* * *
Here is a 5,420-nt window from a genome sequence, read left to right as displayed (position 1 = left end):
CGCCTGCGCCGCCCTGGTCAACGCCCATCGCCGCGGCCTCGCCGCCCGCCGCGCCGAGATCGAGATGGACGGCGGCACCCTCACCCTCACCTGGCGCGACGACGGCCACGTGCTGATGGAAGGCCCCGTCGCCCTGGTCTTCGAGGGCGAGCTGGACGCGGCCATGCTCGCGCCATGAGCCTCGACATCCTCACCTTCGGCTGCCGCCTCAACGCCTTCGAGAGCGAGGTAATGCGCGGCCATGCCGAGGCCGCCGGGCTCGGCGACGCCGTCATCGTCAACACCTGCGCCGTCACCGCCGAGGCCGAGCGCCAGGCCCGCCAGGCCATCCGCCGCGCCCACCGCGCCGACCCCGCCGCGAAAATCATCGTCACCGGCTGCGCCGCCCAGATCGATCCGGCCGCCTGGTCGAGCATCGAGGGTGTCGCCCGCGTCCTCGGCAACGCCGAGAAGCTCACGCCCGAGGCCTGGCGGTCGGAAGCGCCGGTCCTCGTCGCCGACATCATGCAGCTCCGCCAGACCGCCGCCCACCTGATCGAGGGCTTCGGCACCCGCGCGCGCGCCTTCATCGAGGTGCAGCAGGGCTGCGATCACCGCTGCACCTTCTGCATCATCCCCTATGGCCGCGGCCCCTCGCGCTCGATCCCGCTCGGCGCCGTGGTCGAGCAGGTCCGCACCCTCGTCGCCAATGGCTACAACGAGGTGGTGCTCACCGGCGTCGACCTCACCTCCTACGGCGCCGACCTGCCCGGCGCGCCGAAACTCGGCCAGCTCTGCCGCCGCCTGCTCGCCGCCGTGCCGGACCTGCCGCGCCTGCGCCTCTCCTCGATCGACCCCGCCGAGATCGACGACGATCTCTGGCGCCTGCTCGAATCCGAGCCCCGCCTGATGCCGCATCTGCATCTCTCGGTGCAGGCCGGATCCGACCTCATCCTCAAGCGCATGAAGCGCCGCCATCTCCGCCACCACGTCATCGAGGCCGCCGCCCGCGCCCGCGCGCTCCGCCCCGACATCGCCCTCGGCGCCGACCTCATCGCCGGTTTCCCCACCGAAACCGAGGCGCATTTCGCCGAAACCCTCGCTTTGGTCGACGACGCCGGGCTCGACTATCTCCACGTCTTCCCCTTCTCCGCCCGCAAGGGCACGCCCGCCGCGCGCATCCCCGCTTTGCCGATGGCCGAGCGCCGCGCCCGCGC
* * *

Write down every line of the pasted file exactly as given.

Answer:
Here is a 5,420-nt window from a genome sequence, read left to right as displayed (position 1 = left end):
CGCCTGCGCCGCCCTGGTCAACGCCCATCGCCGCGGCCTCGCCGCCCGCCGCGCCGAGATCGAGATGGACGGCGGCACCCTCACCCTCACCTGGCGCGACGACGGCCACGTGCTGATGGAAGGCCCCGTCGCCCTGGTCTTCGAGGGCGAGCTGGACGCGGCCATGCTCGCGCCATGAGCCTCGACATCCTCACCTTCGGCTGCCGCCTCAACGCCTTCGAGAGCGAGGTAATGCGCGGCCATGCCGAGGCCGCCGGGCTCGGCGACGCCGTCATCGTCAACACCTGCGCCGTCACCGCCGAGGCCGAGCGCCAGGCCCGCCAGGCCATCCGCCGCGCCCACCGCGCCGACCCCGCCGCGAAAATCATCGTCACCGGCTGCGCCGCCCAGATCGATCCGGCCGCCTGGTCGAGCATCGAGGGTGTCGCCCGCGTCCTCGGCAACGCCGAGAAGCTCACGCCCGAGGCCTGGCGGTCGGAAGCGCCGGTCCTCGTCGCCGACATCATGCAGCTCCGCCAGACCGCCGCCCACCTGATCGAGGGCTTCGGCACCCGCGCGCGCGCCTTCATCGAGGTGCAGCAGGGCTGCGATCACCGCTGCACCTTCTGCATCATCCCCTATGGCCGCGGCCCCTCGCGCTCGATCCCGCTCGGCGCCGTGGTCGAGCAGGTCCGCACCCTCGTCGCCAATGGCTACAACGAGGTGGTGCTCACCGGCGTCGACCTCACCTCCTACGGCGCCGACCTGCCCGGCGCGCCGAAACTCGGCCAGCTCTGCCGCCGCCTGCTCGCCGCCGTGCCGGACCTGCCGCGCCTGCGCCTCTCCTCGATCGACCCCGCCGAGATCGACGACGATCTCTGGCGCCTGCTCGAATCCGAGCCCCGCCTGATGCCGCATCTGCATCTCTCGGTGCAGGCCGGATCCGACCTCATCCTCAAGCGCATGAAGCGCCGCCATCTCCGCCACCACGTCATCGAGGCCGCCGCCCGCGCCCGCGCGCTCCGCCCCGACATCGCCCTCGGCGCCGACCTCATCGCCGGTTTCCCCACCGAAACCGAGGCGCATTTCGCCGAAACCCTCGCTTTGGTCGACGACGCCGGGCTCGACTATCTCCACGTCTTCCCCTTCTCCGCCCGCAAGGGCACGCCCGCCGCGCGCATCCCCGCTTTGCCGATGGCCGAGCGCCGCGCCCGCGC